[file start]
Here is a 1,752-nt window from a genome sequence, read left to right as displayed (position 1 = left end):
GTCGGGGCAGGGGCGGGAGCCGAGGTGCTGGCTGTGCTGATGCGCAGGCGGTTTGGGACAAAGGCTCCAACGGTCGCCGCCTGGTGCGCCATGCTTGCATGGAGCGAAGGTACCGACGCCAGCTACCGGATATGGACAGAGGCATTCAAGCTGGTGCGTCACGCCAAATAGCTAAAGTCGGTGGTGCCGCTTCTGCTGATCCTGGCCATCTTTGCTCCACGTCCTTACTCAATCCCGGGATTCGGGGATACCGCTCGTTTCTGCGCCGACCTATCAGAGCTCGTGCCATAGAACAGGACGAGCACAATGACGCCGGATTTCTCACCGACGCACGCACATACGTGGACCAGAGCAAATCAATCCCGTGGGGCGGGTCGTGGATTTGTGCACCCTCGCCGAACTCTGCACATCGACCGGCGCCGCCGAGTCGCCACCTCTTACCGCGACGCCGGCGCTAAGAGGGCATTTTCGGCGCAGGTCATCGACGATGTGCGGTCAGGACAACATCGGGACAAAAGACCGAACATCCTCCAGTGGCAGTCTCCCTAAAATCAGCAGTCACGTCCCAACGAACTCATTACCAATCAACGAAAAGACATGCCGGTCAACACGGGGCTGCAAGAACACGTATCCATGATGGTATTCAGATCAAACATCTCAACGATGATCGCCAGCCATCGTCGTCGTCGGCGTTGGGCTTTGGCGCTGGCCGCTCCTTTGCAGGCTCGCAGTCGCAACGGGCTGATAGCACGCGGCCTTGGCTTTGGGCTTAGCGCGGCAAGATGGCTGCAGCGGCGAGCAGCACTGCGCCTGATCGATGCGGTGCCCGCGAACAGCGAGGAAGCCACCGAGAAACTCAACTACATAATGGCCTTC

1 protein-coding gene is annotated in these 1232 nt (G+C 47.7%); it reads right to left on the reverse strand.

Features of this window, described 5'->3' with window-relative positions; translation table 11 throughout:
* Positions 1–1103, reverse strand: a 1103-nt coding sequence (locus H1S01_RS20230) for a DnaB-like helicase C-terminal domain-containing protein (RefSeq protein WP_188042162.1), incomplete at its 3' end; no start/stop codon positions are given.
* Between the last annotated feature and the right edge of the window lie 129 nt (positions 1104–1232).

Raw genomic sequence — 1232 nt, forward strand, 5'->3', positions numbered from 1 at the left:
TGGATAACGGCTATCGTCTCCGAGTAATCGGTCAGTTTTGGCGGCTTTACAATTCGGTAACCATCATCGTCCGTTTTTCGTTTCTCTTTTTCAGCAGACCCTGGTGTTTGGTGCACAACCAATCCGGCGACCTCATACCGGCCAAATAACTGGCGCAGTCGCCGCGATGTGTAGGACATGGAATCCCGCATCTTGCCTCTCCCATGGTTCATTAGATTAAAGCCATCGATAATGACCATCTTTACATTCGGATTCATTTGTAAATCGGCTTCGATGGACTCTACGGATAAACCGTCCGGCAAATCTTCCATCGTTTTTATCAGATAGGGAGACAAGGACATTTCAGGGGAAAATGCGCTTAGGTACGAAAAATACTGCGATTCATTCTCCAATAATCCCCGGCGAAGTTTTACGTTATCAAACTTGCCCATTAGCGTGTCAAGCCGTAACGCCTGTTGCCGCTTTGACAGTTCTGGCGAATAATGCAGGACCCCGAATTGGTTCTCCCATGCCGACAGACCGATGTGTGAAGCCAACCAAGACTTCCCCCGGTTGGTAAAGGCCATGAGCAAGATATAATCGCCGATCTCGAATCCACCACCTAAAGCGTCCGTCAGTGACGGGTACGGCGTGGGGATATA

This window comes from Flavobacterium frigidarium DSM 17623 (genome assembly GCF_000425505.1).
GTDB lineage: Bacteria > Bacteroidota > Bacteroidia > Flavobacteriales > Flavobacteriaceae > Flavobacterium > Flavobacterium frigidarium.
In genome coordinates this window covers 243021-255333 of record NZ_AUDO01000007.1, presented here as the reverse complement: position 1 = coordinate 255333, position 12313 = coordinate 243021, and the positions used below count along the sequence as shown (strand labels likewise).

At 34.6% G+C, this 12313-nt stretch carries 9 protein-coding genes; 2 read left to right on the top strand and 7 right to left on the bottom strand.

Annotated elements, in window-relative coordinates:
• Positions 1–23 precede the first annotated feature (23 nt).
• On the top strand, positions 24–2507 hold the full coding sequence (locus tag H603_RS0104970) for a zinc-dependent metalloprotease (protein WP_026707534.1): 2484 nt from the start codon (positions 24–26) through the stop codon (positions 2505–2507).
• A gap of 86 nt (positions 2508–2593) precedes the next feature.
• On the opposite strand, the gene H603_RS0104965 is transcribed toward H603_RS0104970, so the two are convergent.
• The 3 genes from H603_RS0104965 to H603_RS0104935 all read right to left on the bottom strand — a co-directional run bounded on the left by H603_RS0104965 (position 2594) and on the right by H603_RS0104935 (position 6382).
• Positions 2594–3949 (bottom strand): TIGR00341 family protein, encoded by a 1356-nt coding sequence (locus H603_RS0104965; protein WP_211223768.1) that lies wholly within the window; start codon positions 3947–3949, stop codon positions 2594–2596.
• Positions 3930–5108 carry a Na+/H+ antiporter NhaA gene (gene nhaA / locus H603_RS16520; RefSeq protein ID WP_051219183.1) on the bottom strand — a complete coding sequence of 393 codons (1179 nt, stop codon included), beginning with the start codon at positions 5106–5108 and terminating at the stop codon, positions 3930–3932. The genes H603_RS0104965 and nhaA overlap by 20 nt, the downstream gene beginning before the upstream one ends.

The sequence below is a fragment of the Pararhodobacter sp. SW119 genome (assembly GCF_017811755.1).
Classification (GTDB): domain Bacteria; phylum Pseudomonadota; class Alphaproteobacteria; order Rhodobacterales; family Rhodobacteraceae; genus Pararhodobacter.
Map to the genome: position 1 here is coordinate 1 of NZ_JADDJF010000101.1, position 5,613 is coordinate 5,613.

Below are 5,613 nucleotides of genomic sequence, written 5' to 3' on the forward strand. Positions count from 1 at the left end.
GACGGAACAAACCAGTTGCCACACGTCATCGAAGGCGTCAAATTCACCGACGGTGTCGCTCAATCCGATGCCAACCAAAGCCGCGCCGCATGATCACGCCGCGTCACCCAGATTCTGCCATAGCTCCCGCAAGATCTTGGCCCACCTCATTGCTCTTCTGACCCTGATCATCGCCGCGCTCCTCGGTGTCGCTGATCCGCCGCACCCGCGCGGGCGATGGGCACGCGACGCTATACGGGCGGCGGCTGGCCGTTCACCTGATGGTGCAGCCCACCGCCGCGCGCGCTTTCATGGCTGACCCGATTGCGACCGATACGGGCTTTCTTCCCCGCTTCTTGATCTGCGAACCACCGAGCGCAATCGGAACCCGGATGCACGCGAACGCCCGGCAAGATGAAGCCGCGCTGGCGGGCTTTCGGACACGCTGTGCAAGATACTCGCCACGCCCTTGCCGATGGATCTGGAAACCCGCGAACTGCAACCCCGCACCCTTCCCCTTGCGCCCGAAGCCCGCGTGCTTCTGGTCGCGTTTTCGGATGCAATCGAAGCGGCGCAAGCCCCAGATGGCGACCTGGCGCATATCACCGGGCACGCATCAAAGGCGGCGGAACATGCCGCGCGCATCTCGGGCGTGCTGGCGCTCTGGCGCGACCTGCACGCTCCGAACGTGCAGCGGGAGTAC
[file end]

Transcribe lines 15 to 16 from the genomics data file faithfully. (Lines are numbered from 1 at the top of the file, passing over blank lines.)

• On the top strand, positions 24–2507 hold the full coding sequence (locus tag H603_RS0104970) for a zinc-dependent metalloprotease (protein WP_026707534.1): 2484 nt from the start codon (positions 24–26) through the stop codon (positions 2505–2507).
• A gap of 86 nt (positions 2508–2593) precedes the next feature.